Training

Upcoming training dates

ASIST Training*
New sessions will begin again in Fall 2017
 safeTALK Training*
New sessions will begin again in Fall 2017

York University’s Mental Health and Wellness strategy includes building capacity to support York community members in mental wellness including training and education. The following sessions are available:

safeTALK

  • For students, faculty, and staff
  • 3 hours in person

safeTALK, is a training that prepares individuals to identify persons with thoughts of suicide and connect them to suicide first aid resources. Most people with thoughts of suicide invite help to stay safe. Alert helpers know how to use these opportunities to support that desire for safety. As a safeTALK-trained suicide alert helper, you will be better able to:

  • move beyond common tendencies to miss, dismiss or avoid suicide;
  • identify people who have thoughts of suicide;
  • apply the TALK steps (Tell, Ask, Listen and KeepSafe) to connect a person with suicide thoughts to suicide first aid, intervention caregivers.

 

ASIST

  • For faculty, staff and students
  • 2 full days in person,  8:30am-4:30pm

*Please note: to become ASIST certified you must attend both training days.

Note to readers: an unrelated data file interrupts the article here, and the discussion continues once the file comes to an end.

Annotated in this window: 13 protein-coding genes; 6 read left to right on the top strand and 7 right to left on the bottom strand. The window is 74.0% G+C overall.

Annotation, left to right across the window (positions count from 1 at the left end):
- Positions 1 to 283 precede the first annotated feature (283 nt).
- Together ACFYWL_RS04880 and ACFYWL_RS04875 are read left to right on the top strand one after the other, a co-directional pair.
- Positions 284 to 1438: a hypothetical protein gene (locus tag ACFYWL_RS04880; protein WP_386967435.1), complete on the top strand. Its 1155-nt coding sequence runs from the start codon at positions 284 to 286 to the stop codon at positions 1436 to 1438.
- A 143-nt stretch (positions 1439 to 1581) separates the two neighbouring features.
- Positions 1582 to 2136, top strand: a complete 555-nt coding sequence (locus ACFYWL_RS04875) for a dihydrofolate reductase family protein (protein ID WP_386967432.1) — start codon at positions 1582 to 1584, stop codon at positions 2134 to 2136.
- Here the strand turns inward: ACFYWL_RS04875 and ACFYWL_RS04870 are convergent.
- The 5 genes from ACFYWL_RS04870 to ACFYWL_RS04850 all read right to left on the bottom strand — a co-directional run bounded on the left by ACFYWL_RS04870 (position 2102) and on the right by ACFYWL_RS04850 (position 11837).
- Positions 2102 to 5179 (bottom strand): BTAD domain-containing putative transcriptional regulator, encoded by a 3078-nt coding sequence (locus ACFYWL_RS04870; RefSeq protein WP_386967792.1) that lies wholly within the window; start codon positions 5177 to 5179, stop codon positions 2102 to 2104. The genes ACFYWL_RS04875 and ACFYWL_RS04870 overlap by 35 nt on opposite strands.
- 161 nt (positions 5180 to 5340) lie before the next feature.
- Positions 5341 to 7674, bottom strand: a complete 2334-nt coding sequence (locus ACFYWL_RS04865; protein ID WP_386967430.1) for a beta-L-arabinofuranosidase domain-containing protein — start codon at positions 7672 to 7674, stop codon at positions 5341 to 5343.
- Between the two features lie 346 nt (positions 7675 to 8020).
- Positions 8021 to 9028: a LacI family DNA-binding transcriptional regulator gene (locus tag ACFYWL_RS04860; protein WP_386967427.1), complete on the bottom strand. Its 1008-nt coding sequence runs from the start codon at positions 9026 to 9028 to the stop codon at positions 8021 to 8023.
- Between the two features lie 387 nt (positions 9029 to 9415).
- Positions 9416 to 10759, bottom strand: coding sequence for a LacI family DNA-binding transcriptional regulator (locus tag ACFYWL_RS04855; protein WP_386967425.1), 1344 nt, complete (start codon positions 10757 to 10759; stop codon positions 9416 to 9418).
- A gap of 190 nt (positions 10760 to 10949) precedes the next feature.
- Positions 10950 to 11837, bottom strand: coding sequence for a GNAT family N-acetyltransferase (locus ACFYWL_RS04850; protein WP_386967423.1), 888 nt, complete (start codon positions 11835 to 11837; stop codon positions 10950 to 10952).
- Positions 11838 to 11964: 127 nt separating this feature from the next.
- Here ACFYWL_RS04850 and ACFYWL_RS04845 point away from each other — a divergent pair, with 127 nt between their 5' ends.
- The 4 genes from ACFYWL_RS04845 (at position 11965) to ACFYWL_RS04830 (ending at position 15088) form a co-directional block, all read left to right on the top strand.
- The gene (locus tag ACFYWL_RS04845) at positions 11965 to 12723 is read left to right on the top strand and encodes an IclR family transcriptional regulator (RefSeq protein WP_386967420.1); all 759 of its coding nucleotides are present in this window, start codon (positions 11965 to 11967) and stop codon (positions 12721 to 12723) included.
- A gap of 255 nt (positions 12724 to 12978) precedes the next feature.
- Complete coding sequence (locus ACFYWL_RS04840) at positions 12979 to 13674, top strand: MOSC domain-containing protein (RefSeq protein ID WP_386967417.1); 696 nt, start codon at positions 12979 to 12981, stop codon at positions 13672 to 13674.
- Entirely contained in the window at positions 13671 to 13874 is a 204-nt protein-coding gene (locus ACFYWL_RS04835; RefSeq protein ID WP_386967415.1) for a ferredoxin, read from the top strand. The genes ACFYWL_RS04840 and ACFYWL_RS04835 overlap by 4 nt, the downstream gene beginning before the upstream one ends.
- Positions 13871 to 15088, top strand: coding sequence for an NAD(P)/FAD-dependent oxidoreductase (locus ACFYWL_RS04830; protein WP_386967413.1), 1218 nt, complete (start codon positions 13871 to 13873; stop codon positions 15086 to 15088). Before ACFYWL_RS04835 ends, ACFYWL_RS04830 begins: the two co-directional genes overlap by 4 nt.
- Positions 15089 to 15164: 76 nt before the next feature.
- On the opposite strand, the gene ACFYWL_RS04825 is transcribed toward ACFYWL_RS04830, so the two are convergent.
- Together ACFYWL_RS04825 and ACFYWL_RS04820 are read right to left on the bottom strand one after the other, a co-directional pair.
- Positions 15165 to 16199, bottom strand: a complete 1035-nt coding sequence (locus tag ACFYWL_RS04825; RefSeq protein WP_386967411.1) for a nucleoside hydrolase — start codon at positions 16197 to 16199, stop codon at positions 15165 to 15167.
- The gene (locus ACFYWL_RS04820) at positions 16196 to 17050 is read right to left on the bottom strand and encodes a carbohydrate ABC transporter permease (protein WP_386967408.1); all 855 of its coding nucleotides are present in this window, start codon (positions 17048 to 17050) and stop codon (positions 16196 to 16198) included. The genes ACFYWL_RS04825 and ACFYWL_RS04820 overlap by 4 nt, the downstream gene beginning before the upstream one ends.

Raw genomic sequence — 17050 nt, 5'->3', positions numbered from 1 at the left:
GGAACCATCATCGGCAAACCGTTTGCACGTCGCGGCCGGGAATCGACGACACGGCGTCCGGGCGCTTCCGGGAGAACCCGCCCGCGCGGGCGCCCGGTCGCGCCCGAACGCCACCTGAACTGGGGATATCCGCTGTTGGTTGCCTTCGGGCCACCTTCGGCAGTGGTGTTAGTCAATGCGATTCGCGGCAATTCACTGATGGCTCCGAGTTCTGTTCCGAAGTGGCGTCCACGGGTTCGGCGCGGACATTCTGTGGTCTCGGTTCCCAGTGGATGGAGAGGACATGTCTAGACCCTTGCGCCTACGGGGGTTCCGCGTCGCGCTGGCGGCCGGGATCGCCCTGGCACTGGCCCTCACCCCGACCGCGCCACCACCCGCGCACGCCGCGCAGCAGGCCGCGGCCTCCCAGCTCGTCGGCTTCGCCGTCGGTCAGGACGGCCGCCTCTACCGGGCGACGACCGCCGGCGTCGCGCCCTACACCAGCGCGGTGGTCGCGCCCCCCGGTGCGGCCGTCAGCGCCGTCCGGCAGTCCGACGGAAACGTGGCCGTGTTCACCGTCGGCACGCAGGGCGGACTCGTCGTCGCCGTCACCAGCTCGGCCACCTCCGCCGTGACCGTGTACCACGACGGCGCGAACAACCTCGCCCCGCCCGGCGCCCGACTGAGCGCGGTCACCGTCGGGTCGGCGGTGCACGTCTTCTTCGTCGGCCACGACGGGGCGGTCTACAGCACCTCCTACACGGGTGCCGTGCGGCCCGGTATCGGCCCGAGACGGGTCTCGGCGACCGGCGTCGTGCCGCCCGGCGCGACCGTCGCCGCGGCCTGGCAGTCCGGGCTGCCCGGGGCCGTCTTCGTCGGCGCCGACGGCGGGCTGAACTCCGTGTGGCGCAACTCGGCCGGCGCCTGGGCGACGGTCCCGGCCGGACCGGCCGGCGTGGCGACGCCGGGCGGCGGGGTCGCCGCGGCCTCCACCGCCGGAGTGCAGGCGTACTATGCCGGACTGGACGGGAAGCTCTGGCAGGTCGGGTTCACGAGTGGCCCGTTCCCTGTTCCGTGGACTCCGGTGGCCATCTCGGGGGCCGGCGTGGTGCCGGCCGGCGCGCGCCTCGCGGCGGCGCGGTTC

The ASIST workshop is for caregivers who want to feel more comfortable, confident and competent in helping to prevent the immediate risk of suicide. Over one million caregivers have participated in this two-day, highly interactive, practical, practice-oriented workshop.

Participation in the full two days is required. Enjoy small group discussions and skills practice that are based upon adult learning principles. Experience powerful videos on suicide intervention. Feel challenged and safe. Learn suicide first aid.

 

Mental Health 101

  • For faculty, staff and students
  • 1.5 hours in person

Mental Health 101 is a training module that provides students, faculty and staff the skills they need to identify, respond and refer to students with mental health concerns.  The learning objectives of this session include:

  • Gaining a better understanding of the mental health concerns facing York university students.
  • Increased awareness of some of the mental health related situations you may encounter in your role.
  • Being able to identify, connect with, and refer students in poor mental health and/or distress to appropriate campus resources.
  • Having the opportunity to practice the skills needed to support students in poor mental health and/or distress.

*Offered on request basis only

 

Interested in training sessions? Contact Stephanie Francis - stephfra@yorku.ca